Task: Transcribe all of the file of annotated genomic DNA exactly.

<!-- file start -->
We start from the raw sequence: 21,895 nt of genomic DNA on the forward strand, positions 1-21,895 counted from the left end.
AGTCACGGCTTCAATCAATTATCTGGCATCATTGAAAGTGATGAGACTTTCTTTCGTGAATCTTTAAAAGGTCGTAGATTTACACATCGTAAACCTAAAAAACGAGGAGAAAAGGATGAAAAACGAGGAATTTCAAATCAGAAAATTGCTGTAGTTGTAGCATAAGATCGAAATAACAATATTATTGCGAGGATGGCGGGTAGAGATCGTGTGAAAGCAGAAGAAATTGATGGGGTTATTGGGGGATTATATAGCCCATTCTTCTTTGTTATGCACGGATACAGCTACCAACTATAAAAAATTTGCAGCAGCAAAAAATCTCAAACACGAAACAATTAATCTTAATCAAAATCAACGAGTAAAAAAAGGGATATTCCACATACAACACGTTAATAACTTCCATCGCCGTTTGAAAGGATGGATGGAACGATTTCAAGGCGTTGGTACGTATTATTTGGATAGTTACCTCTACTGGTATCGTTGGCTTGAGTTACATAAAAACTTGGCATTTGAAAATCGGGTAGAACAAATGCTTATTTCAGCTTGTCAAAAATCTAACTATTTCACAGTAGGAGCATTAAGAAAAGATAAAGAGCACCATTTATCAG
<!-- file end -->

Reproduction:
We start from the raw sequence: 21,895 nt of genomic DNA on the forward strand, positions 1-21,895 counted from the left end.
AGTCACGGCTTCAATCAATTATCTGGCATCATTGAAAGTGATGAGACTTTCTTTCGTGAATCTTTAAAAGGTCGTAGATTTACACATCGTAAACCTAAAAAACGAGGAGAAAAGGATGAAAAACGAGGAATTTCAAATCAGAAAATTGCTGTAGTTGTAGCATAAGATCGAAATAACAATATTATTGCGAGGATGGCGGGTAGAGATCGTGTGAAAGCAGAAGAAATTGATGGGGTTATTGGGGGATTATATAGCCCATTCTTCTTTGTTATGCACGGATACAGCTACCAACTATAAAAAATTTGCAGCAGCAAAAAATCTCAAACACGAAACAATTAATCTTAATCAAAATCAACGAGTAAAAAAAGGGATATTCCACATACAACACGTTAATAACTTCCATCGCCGTTTGAAAGGATGGATGGAACGATTTCAAGGCGTTGGTACGTATTATTTGGATAGTTACCTCTACTGGTATCGTTGGCTTGAGTTACATAAAAACTTGGCATTTGAAAATCGGGTAGAACAAATGCTTATTTCAGCTTGTCAAAAATCTAACTATTTCACAGTAGGAGCATTAAGAAAAGATAAAGAGCACCATTTATCAG